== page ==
Thanks for your question, I’m really glad you took the time to post this. University life can certainly come with its challenges and sadness and loneliness can emerge at any time for students for a range of reasons, so you’re not alone. It’s great that you’ve been able to identify a change in your feelings, I wonder if anything has happened to bring about this change?

Loneliness can be a sign that some important emotional needs are not being met, such as feeling a lack of connection with others, and opportunities to share feelings and important experiences with someone.

While it can be difficult opening to others about the challenges we are facing, sharing your experiences with someone you trust can significantly ease the feelings of loneliness. Others may not be able to resolve your problem, but they can offer their presence, emotional validation and support. I know you said your friends seem to be disinterested or dealing with their own stressors, and your boyfriend is on exchange, but I wonder what would happen if you told them how you were feeling? Often, if others are unaware of how we are feeling, they will not know what it is that we need from them.

Of course, at first this can feel uncomfortable or intimidating if we are not used to discussing these kinds of topics, however there are ways to help this. This includes increasing the frequency of contact we have with somebody, sharing an activity or experience together which opens new avenues for conversation, interacting with others in new contexts, and talking about deeper topics and emotions with them instead of superficial topics.

Saneforums is a great place for individuals to discuss any mental health challenges in a safe, supportive and non-judgemental environment. SANE forums are anonymous and free to access and are moderated 24/7 by trained professionals. These forums are also a great way to connect with others, ask questions and seek advice.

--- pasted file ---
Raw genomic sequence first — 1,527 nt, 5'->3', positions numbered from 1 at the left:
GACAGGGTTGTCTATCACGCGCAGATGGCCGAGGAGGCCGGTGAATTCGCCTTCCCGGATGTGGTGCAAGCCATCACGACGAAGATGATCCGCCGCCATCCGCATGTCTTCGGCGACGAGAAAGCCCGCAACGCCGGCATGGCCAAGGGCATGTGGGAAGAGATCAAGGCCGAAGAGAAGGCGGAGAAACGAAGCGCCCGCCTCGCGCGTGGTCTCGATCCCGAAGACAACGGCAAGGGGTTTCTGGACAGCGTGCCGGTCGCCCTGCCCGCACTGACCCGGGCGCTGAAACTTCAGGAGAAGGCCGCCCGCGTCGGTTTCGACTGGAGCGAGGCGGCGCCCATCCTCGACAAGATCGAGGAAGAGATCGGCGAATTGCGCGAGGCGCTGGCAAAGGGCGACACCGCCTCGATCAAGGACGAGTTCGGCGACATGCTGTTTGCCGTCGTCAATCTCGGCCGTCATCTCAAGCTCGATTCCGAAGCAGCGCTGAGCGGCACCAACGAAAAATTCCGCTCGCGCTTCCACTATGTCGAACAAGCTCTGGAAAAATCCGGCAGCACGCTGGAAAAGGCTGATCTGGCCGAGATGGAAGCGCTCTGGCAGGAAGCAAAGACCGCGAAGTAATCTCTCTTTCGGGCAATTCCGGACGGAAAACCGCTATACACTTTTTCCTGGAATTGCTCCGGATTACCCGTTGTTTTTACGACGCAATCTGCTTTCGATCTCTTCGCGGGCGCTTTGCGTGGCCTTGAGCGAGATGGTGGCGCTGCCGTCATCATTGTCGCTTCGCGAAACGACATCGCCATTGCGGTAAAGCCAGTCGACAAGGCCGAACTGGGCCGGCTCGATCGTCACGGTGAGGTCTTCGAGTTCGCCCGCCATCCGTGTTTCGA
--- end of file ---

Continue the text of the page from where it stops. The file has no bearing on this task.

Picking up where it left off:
• ReachOut have some great suggestions on what to do if you’re feeling lonely.
• UOM has lots of great clubs and societies running across the campus. Getting involved in ones that interest you is a great way to connect with others, make new friends and help regain a sense of connectedness to university life.
• UOM Counselling and Psychological Services run workshops on creating social connections each semester, check out our website for information.
• Or, if you’d like to talk to someone face-to-face about this in a confidential setting, feel free to make an appointment at Counselling and Psychological Services.

How to help my friend with depression?

I have a friend, he is also a Unimelb student. Recently, he is very seldom to talk with anyone because of working on assignment. However, actually this assignment have been already due two weeks! I am so worry about him. I think he can apply a special consideration and contact with university for seeking help.